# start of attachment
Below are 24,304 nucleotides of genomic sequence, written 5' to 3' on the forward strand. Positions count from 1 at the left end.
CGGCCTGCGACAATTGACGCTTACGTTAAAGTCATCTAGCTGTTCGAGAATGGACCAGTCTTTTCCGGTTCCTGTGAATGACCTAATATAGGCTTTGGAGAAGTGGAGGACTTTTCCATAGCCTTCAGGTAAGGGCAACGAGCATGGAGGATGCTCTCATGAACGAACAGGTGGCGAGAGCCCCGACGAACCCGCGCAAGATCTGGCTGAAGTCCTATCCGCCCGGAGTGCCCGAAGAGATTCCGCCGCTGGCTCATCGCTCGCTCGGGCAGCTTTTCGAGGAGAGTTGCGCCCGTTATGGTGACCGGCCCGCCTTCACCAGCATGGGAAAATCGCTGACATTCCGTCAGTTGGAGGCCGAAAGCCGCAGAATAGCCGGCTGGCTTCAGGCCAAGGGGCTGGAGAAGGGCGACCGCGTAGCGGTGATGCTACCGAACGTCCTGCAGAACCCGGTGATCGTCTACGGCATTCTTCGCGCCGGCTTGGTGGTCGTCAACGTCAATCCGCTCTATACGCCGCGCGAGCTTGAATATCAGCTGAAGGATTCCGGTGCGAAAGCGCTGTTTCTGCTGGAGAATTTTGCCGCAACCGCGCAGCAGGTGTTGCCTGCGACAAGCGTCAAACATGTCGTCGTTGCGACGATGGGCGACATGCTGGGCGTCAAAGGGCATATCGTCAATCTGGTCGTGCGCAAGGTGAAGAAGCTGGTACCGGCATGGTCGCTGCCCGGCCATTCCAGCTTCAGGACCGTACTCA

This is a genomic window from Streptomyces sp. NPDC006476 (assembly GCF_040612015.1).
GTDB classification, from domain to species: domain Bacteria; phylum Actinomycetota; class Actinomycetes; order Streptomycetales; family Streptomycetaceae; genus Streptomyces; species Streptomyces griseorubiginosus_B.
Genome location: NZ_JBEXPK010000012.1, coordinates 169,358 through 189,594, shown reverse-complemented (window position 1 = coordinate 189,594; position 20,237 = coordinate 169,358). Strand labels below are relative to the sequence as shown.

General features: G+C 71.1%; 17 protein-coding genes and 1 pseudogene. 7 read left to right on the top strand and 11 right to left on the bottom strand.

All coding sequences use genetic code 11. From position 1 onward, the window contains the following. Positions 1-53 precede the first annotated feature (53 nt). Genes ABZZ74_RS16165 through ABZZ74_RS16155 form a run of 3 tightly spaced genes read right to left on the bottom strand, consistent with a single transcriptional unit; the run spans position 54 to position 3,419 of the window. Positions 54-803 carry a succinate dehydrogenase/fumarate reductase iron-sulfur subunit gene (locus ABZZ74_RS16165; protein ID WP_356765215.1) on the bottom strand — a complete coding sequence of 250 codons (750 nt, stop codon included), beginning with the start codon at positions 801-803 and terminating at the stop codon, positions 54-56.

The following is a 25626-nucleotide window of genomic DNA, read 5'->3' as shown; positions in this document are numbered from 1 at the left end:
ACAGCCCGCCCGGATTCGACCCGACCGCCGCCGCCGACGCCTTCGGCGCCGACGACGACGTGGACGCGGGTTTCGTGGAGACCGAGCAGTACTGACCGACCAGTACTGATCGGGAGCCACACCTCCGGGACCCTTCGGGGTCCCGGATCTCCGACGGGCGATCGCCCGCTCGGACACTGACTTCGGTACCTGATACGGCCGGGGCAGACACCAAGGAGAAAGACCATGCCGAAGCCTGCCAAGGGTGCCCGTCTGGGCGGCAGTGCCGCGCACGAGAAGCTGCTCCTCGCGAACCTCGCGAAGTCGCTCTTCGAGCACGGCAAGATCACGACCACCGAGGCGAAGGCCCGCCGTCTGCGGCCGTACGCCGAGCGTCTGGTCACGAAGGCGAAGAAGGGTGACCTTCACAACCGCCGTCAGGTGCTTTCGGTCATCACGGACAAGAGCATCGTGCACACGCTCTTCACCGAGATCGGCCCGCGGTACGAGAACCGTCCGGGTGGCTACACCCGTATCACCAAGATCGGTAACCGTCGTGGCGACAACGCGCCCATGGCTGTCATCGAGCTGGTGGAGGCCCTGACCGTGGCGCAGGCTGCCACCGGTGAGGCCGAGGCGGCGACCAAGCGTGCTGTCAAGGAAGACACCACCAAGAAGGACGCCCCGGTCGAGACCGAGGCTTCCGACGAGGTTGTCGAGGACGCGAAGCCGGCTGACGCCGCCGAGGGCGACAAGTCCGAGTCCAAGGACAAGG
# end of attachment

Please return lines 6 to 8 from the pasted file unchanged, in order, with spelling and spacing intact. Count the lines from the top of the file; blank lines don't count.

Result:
General features: G+C 71.1%; 17 protein-coding genes and 1 pseudogene. 7 read left to right on the top strand and 11 right to left on the bottom strand.

All coding sequences use genetic code 11. From position 1 onward, the window contains the following. Positions 1-53 precede the first annotated feature (53 nt). Genes ABZZ74_RS16165 through ABZZ74_RS16155 form a run of 3 tightly spaced genes read right to left on the bottom strand, consistent with a single transcriptional unit; the run spans position 54 to position 3,419 of the window. Positions 54-803 carry a succinate dehydrogenase/fumarate reductase iron-sulfur subunit gene (locus ABZZ74_RS16165; protein ID WP_356765215.1) on the bottom strand — a complete coding sequence of 250 codons (750 nt, stop codon included), beginning with the start codon at positions 801-803 and terminating at the stop codon, positions 54-56.

The following is a 25626-nucleotide window of genomic DNA, read 5'->3' as shown; positions in this document are numbered from 1 at the left end: